James Blake wants the Showbox SODO to shut up. It's the last song of his set and him and his bandmates are trying to recreate the beautiful, gospel style a cappella song, "Measurements," but they can't get through the first four lines.
The crowd held their tongues. The band ventured onward, their harmonies growing slowly in volume and complexity, and it was so quiet that you could hear the faucet at the bar squeak. Blake held the hymnal piano notes long, like a slow inhale and exhale. Everyone was enraptured, hanging on as the lights slowly faded to black, staying quiet until the very last line when they could hold it no longer, erupting into a cacophony of admiration.
Despite the crowd’s behavior during “Measurements,” James Blake had no problem holding the attention of his audience. From the very first moments of his set, with the familiar notes of “I Never Learnt to Share” off his self-titled debut, the crowd couldn’t control themselves. Their screams lingered in his looping vocals, swelling and falling at the start of every measure. Blake was impeccable, floating between a few keyboards and delivering pitch perfect vocals.
The most striking aspect of Blake’s live show is his ability to balance his delicate and angelic voice with the deafening crush of bass. Tracks like “CMYK” and “Limit to Your Love” embodied this perfectly, wrapping the listener first in lilting harmonies and introspective melodies, then dragging him/her down into a sensory overload of oscillating bass and stroboscopic lights. There were a few moments where his voice was lost in the fray, but the experience was so immersive that it was hardly noticeable. Songs flowed into each other seamlessly as well, such as from his stripped down solo cover of Joni Mitchell’s “A Case of You,” to the slow introduction of his band during “Lindesfarme.” Other songs satisfied the urge to dance, like “Give a Man a Rod (Second Version)” with its off-kilter cowbell beat, or the dubbed out live ending to “Limit to Your Love,” where the drummer busted out a solo layered with a tin can delay.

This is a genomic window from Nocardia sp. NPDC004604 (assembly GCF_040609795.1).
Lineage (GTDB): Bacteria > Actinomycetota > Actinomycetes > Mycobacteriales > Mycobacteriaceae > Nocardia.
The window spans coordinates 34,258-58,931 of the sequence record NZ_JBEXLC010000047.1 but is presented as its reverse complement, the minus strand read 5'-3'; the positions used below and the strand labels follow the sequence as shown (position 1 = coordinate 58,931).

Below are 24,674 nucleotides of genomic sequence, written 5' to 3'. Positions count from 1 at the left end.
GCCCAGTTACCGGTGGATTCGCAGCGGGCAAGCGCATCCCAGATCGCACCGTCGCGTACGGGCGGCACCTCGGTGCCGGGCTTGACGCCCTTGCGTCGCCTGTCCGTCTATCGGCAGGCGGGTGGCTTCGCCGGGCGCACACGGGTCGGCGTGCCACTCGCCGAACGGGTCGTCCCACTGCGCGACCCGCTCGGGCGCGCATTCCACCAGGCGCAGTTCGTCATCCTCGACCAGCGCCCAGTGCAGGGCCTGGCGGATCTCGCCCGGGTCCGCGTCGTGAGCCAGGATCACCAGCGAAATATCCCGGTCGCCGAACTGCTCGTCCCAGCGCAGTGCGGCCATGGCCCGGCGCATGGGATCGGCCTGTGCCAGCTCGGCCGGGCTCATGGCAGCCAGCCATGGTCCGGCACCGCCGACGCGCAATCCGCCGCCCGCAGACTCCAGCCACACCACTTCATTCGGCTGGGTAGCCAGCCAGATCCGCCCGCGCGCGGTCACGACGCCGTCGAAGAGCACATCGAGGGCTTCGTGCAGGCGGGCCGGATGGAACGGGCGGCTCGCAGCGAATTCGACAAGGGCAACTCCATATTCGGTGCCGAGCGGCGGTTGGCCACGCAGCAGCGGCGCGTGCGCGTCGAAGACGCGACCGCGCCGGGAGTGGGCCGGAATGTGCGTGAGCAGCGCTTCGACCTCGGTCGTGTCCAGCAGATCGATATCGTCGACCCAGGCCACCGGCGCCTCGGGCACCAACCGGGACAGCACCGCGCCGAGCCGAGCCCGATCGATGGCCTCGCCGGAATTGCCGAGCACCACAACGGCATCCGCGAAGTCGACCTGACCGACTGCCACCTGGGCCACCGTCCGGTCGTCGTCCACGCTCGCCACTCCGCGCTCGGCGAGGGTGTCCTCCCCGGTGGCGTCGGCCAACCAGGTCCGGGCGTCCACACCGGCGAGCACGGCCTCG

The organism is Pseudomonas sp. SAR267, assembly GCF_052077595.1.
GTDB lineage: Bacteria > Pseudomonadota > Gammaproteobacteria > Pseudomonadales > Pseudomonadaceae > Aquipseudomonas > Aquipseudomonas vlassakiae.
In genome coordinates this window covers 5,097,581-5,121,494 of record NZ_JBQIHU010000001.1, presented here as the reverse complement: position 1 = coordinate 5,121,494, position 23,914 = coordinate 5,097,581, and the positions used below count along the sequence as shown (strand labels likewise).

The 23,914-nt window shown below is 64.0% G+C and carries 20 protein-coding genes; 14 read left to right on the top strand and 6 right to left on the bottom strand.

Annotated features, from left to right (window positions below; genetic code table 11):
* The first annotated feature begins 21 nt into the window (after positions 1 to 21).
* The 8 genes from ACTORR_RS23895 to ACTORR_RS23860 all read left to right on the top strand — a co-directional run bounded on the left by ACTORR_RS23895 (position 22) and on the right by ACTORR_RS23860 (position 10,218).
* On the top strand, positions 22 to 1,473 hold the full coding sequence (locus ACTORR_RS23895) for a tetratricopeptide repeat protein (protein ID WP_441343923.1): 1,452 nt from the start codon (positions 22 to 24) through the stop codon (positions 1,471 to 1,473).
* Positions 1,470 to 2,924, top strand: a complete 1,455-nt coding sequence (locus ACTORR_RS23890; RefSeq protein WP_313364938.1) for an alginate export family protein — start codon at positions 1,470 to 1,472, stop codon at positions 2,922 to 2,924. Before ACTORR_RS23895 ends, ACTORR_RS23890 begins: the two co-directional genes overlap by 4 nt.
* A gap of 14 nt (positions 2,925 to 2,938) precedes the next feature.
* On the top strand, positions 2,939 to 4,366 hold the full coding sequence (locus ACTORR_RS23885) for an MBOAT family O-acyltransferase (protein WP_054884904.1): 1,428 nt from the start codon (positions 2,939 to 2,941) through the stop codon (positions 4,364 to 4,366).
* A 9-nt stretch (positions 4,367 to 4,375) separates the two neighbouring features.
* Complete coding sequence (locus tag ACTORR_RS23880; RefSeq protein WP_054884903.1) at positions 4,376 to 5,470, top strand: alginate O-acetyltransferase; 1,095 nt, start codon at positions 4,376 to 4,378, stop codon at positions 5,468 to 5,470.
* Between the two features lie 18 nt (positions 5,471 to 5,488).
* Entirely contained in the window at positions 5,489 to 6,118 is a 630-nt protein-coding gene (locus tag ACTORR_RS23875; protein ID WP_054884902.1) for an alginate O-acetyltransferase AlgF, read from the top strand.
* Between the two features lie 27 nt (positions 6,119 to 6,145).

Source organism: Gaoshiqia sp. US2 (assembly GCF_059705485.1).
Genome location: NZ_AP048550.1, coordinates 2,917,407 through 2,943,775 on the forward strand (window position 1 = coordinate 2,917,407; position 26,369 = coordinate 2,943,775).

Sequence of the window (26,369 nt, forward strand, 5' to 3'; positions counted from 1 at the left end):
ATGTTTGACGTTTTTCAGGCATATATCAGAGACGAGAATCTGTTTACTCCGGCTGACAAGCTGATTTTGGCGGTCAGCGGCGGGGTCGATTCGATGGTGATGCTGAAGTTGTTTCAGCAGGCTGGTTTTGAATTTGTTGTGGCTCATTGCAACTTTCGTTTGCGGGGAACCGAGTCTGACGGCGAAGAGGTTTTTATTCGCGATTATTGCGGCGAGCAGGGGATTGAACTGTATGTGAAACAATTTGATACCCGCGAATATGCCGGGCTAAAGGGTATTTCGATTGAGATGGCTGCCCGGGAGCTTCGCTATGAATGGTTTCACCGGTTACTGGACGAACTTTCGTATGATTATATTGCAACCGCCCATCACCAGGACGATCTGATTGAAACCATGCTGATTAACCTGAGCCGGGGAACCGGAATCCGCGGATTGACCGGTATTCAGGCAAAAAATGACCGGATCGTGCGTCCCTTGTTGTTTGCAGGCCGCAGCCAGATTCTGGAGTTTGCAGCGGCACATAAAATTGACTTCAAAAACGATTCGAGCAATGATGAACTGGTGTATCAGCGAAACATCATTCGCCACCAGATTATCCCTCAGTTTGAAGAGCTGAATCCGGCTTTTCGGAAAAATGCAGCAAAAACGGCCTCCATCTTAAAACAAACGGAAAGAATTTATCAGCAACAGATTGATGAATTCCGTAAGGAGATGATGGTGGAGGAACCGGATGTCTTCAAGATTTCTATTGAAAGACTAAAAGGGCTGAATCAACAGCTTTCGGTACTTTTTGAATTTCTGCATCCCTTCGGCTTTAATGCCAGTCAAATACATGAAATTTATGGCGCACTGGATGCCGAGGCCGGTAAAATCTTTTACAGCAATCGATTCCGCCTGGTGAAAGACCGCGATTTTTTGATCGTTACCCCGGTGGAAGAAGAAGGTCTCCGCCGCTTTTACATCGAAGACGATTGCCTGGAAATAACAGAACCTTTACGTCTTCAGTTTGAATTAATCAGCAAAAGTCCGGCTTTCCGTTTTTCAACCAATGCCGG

It’s no mystery — James Blake is a multifaceted creative force to be reckoned with, and he’s only getting better as he grows and collaborates with heavy hitters from multiple genres. A personal bummer was the absence of “Take a Fall for Me,” Blake’s gut-wrenchingly beautiful collaboration with Wu Tang’s RZA for the new album Overgrown. He did deliver on “Retrograde” and the Brian Eno graced track “Digital Lion.”
LA’s Nosaj Thing (Jason Chung) opened the night on a nearly pitch black stage. Lit only by the light of his sampler, his lack of visual stimuli left the crowd to ruminate on his music alone. His beats rolled over the crowd like a juggernaut, a sonic wash of ocean spray offset by high pitched wraith like vocals. The track “Eclipse/Blue,” from his new album Home features Blonde Redhead’s Kazu Makino, and sounded great live, though her vocals had to be piped in. Another favorite was “Aquarium” from his Views/Octopus EP. An intense minimalist in his stage presence, Chung said only a few words before leaving the stage, thanking the crowd for their “love and energy.” His heady, ambient electronica was the perfect primer for Blake, getting feet moving and heads bobbing.
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